Considering the size and ornateness of the building, it was constructed extremely fast.   Newspapers announced the grand opening of the Museum during the week of December 17, 1874, just a little over seven months after it was announced construction would commence.  Attractions during the opening week included not only the curiosities, but Blaisdell’s Museum Company with John Dillon, Mrs. Mary Myers, and a host of “old favorites” in John Brougham’s comedy of “Romance and Reality.”  Matinees were offered Tuesday, Thursday, and Saturday, and promenade concerts were held in the large halls on Monday, Wednesday, and Friday.  The cost of admission was 30 cents.

Advertisement for December 25, 1874

The offerings of the museum and a display depicting the devil were the subject of an editorial in the Chicago Tribune, published on January 3, 1875.  Entitled “A Pleasant Pandemonium – The Curiosities at the Museum,” the writer stated in part:

“The Chicago Museum, like all other such institutions, possesses some features of a highly ludicrous description.  It is richer in curiosities than most museums in the country, having a better collection of living and stuffed animals than can be often found. 

“The modern Museum contains something choice in the way of a glimpse into Tophet.  And it is not in a spirit of irreverence or levity that we remark that hell as there represented is a delightfully absurd institution.  It is hardly possible that the brain which emanated this sublime idea of eternal fire intended to show us the whole of that bad place at one glimpse.  The designer evidently meant to give us a peep, thinking that hell, like Cayenne pepper, must be partaken of but sparingly.  Limited as this lurid corner of the Inferno is, it contains the most interested and interesting person connected with the institution, to wit:  the proprietor, who is a bow-legged and sawdusty individual clothed in red tights.  Evidently he has been long troubled with rheumatism.  His joints bulge out with abnormal angularity, and his trident looks like a worn-out walking-cane, repaired with a toasting fork.  He is thin, - lamentably lean, in fact, - and if, as is supposed, he fees upon the souls of departed Aldermen, his supply of provender must have been short indeed. . . Before this macerated monarch of darkness, whose countenance, claws, and cow-heels express the most determined ferocity, bend in supplication the whitened wax-work spirits of two bad human beings.  One is a man, the other a woman.  Kneeling, they stretch themselves out toward the bandy-legged Beelzebub, and, doubtless, appeal for mercy. . . The wall of this compartment is skirted with little devils of grotesque shape and mischievous tendency.”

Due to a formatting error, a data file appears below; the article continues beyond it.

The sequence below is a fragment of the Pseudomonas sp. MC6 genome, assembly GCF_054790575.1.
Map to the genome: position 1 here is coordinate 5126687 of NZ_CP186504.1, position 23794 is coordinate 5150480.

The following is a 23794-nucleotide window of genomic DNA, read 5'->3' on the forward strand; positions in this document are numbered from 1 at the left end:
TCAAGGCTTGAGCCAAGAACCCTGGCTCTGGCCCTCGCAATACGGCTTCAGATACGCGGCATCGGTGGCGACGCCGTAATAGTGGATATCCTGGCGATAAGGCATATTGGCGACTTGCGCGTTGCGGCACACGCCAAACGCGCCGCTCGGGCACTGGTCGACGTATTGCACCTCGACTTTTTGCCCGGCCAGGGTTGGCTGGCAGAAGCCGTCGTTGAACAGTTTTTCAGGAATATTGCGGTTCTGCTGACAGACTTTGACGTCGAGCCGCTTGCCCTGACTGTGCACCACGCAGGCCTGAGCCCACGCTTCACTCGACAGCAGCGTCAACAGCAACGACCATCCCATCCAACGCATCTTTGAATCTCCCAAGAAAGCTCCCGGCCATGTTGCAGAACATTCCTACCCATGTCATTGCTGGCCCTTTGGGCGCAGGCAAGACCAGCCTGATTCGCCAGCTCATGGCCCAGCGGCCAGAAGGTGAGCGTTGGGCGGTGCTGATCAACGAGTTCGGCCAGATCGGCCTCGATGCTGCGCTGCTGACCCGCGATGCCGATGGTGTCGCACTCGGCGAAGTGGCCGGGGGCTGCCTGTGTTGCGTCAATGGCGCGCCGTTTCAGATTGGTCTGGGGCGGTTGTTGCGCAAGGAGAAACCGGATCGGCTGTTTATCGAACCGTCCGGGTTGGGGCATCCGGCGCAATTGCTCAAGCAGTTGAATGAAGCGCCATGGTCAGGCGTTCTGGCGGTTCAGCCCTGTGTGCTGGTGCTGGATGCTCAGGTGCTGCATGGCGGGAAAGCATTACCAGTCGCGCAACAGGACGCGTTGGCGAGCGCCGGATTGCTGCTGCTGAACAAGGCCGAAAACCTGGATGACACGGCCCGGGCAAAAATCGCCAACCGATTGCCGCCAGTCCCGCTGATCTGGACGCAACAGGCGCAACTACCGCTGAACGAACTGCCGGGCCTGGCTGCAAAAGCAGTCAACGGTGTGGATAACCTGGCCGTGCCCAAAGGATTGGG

It is not clear exactly how long the Museum operated.  In June, 1876, the Tribune announced that a Col. Wood, who by this time owned a half-interest in the Museum, was bankrupt and had lost $40,000 in another museum in Philadelphia.  However, the owners of the Chicago Museum wished to make clear that business would not be interrupted by this “unforeseen event” and that in fact the Chicago Museum had been making money since it had opened.  The other two partners, Messrs. Van Vleet and Marsh were expected to buy Col. Wood’s shares in the operation.

Montauk Block

What is known is that the building housing the Chicago Museum was demolished in 1881, having stood for just seven years.  In its place the next year rose the Montauk Block, designed by Burnham and Root, and, at ten stories in height, generally regarded as the first tall building or “skyscraper” in Chicago and possibly the United States.  That building lasted only twenty years, and was razed in 1902 to make way for a larger building for First National Bank.  Today the site forms part of the large plaza in front of the present First National Bank building. 

Next week:  Architect Thomas Tulley, and the second “Chicago Museum”